As someone pursuing a career in music, I have a pretty big stake in the state of record stores and the music industry at large. But even if I didn’t, I would still be spending my Saturday afternoon browsing Seattle’s fine collection of local independently-owned record shops.
Yes, I realize I can access essentially any music in existence from the comfort of my own bed via the Internet, but here’s the thing: there is nothing quite like the experience of walking into a record shop, browsing their eclectic library of dreamy pop ballads, crusty punk anthems and beboppin’ jazz standards.
As a musician, these places are my home away from home—these are the places I go to when I am lonely, lost or looking for inspiration. And the sad and terrifying truth is that these records stores are quickly disappearing.
Record Store Day (which this year falls on Saturday, April 18) is an annual event which celebrates locally-owned record stores and reminds music fans why we should be supporting these businesses all year round. The yearly festivities typically include live performances, exclusive vinyl and CD releases, meet and greets with artists, and a slew of other musical happenings.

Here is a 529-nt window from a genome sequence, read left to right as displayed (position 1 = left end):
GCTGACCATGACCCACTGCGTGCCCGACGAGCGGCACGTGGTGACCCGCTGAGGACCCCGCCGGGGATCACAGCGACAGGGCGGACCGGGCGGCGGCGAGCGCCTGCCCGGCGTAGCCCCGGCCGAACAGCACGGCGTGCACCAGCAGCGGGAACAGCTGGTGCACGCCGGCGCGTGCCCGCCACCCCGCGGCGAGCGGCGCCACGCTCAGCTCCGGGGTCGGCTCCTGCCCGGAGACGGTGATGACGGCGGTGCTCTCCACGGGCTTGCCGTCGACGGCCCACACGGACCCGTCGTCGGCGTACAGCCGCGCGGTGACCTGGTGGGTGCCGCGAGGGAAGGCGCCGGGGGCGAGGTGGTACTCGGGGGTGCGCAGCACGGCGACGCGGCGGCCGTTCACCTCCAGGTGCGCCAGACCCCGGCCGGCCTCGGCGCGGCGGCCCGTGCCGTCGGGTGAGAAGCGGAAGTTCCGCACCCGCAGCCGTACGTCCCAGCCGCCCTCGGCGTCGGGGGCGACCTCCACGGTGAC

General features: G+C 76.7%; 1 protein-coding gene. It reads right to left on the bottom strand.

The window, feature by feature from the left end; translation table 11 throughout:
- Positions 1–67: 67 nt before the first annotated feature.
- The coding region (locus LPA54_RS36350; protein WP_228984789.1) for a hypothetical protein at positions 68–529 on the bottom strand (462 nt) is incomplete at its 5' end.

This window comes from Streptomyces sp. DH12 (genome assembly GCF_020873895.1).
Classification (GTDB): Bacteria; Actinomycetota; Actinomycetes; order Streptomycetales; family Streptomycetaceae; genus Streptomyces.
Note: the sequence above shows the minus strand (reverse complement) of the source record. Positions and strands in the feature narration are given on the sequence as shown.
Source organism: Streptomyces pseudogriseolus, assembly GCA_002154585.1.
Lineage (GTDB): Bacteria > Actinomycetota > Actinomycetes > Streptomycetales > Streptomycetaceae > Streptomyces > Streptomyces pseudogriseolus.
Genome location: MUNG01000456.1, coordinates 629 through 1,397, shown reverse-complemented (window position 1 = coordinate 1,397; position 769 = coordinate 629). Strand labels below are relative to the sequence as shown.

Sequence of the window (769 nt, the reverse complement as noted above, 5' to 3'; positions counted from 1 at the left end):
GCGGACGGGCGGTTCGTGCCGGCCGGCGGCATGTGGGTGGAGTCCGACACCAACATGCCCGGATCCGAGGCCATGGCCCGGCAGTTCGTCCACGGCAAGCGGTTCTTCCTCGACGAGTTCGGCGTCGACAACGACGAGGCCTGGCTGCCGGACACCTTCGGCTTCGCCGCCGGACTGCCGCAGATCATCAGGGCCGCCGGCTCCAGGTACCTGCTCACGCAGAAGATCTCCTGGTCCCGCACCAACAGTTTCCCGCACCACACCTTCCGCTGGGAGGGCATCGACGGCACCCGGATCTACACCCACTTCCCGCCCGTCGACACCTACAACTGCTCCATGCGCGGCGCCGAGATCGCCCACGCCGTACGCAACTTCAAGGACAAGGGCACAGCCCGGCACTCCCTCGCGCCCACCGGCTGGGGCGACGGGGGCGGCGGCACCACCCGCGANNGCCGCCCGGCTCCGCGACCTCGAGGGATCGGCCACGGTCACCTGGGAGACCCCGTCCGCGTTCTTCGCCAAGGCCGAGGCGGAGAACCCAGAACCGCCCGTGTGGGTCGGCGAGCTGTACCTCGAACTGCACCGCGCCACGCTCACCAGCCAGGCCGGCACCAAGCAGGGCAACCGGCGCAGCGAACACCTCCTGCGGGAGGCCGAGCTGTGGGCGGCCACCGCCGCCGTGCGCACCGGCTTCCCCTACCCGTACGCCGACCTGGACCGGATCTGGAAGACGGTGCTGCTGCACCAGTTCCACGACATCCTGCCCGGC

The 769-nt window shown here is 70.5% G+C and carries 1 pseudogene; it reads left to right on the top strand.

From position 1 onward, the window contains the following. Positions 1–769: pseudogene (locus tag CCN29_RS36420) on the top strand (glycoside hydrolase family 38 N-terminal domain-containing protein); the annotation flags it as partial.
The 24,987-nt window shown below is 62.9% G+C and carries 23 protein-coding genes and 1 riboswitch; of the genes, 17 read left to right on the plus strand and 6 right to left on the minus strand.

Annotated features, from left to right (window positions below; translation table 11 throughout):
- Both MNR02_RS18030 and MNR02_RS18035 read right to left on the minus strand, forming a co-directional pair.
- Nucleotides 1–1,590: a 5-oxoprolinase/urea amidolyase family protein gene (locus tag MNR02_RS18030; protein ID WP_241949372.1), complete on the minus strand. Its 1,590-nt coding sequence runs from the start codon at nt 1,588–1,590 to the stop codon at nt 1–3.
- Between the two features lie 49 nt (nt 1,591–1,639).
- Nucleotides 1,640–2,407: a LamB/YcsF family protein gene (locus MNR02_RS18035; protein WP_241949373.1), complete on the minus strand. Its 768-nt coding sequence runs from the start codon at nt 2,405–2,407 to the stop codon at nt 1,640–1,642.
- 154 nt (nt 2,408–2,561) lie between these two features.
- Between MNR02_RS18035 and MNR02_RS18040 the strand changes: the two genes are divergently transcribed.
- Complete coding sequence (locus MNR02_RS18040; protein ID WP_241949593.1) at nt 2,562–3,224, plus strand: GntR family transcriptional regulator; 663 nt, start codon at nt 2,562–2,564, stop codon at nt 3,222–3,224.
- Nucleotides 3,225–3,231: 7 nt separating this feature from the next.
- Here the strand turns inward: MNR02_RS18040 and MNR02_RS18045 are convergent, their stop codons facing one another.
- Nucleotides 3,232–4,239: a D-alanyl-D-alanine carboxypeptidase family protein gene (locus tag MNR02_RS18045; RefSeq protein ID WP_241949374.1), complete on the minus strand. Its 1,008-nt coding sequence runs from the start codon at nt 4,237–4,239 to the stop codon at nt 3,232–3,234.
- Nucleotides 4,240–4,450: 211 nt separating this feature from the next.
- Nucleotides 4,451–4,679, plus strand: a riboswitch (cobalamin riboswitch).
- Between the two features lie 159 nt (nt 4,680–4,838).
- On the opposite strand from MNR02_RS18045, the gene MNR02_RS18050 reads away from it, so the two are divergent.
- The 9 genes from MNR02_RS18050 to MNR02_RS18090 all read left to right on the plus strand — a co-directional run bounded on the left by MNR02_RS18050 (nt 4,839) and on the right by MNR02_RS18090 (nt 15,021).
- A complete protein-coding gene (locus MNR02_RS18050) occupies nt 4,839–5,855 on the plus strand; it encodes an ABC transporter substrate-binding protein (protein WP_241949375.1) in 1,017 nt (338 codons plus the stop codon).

But aside from the promotional products, Record Store Day is also a time for the community to come together—to connect with one another and to connect with the music we love in a much more fulfilling way than we ever can on the Internet. And you don’t even have to attend Record Store Day to get this mystical music experience—just walk into any local record shop any day of the year and start actually listening.
Maggie Molloy is a junior at Seattle University majoring in Journalism and Interdisciplinary Arts with Music Emphasis. She is particularly fond of classical, punk, ska and rockabilly music genres. Off campus, she enjoys swimming, practicing piano and working on corny jigsaw puzzles. Maggie wears frilly dresses every day of the week.